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55% of the Babies Killed in Abortions in the United States are Black or Hispanic
MICAIAH BILGER DEC 1, 2015
Abortions remain disproportionately high in black and Hispanic communities across America, according to an analysis of new abortion numbers by the Centers for Disease Control. TheCDC released its 2012 abortion report Wednesday, indicating that the number of abortions in the U.S. has declined to a historic low. Although approximately 699,000 babies lost their lives in abortions in 2012, the latest year CDC has produced figures for, that represents a decline of about half since the highs of more than 1.5 million in the late 1980s, when legalizing abortion in 1973 finally took its full effect. That is a decline from the 730,322 babies who died from abortions in 2011, according to the 2011 CDC report.
While abortion numbers are dropping as a whole, an analysis of the report by CNS News reporter Michael W. Chapman indicates that more than half of all abortions are on black or Hispanic babies.
According to his research:
Twenty-six states … reported abortions by known race and ethnicity. These included a total of 405,795 abortions.
Among these abortions categorized by race and ethnicity … the CDC says there were 148,971 black babies killed by abortion in 2012 (36.7% of the 405,795) and 75,868 Hispanic babies (18.7%).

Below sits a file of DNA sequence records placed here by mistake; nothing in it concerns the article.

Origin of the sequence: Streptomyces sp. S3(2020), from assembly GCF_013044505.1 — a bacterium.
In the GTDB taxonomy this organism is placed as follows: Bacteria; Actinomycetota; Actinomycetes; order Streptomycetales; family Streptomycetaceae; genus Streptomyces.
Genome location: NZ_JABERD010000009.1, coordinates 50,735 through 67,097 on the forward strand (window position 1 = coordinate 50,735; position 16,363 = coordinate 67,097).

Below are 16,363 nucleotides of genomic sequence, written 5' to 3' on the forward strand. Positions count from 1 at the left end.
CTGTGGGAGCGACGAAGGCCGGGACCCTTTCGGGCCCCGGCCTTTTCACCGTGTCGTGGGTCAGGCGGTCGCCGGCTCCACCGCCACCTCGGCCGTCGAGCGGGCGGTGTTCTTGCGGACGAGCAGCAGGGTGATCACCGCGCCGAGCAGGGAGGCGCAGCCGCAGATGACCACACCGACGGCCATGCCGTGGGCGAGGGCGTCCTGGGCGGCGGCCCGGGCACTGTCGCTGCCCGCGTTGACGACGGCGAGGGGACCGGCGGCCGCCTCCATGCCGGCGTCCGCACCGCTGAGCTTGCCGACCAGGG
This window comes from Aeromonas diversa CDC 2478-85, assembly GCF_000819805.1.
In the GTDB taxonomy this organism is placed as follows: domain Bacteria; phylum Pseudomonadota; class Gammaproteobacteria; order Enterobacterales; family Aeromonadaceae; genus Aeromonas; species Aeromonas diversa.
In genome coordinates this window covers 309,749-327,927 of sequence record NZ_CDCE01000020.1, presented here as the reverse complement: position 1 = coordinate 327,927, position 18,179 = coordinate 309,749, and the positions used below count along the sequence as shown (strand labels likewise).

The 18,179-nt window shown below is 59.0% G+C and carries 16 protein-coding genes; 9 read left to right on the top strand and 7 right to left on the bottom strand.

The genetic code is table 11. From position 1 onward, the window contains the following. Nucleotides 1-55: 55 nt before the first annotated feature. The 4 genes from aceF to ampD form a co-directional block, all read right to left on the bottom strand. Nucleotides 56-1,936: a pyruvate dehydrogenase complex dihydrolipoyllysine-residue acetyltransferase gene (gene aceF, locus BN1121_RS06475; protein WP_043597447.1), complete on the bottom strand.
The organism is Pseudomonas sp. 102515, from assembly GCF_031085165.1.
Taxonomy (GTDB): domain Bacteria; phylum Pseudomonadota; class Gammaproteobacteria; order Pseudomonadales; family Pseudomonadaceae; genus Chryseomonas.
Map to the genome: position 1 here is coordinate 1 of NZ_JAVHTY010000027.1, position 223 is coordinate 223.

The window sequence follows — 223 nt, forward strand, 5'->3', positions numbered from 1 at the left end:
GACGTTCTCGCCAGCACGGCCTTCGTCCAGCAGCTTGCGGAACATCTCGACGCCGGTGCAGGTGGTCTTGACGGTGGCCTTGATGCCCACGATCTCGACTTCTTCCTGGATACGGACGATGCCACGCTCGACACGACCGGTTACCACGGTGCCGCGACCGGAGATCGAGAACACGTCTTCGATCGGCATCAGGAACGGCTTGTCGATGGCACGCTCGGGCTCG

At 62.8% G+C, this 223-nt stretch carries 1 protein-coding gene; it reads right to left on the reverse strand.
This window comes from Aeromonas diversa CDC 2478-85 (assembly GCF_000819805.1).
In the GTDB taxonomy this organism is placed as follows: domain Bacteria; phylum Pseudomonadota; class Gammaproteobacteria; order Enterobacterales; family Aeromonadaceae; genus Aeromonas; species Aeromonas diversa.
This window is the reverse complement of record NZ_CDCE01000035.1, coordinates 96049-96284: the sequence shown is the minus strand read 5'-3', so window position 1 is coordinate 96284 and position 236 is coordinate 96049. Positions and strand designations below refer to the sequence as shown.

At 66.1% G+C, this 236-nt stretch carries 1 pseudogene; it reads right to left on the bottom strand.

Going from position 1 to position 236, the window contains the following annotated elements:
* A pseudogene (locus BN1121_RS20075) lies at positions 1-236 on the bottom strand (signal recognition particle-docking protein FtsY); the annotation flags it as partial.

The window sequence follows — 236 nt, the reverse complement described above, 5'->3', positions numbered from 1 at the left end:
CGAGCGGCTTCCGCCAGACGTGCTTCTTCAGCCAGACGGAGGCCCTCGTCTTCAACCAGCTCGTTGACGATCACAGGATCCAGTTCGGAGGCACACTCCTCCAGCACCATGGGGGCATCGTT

Combined, blacks and Hispanics accounted for 55.4% of the 405,795 abortions reported by race and ethnicity.
For whites, there were 152,673 abortions, or 37.6% of the total. In another category labeled “other” there were 28,283 abortions, or 7% of the total. The “other” category includes Asians and Native Americans, as well as ethnicity reported as “unknown.”
The Census Bureau says that blacks make up 13.2% of the U.S. population and Hispanics comprise 17.4% of the population. Combined, blacks and Hispanics make up 30.6% of the population, yet 55.4% of the abortion reported by race were of black and Hispanic babies.
“Minority communities are the #1 targets of Planned Parenthood,” the Rev. Arnold Culbreath, director of Protecting Black Life and a founding member of the National Black Pro-Life Coalition, said previously. “It’s no wonder abortion remains the leading cause of death among African Americans, higher than all other causes combined. Getting this information to as many people as possible is not only critical, it’s a matter of life and death for countless babies and oft times even their mothers.”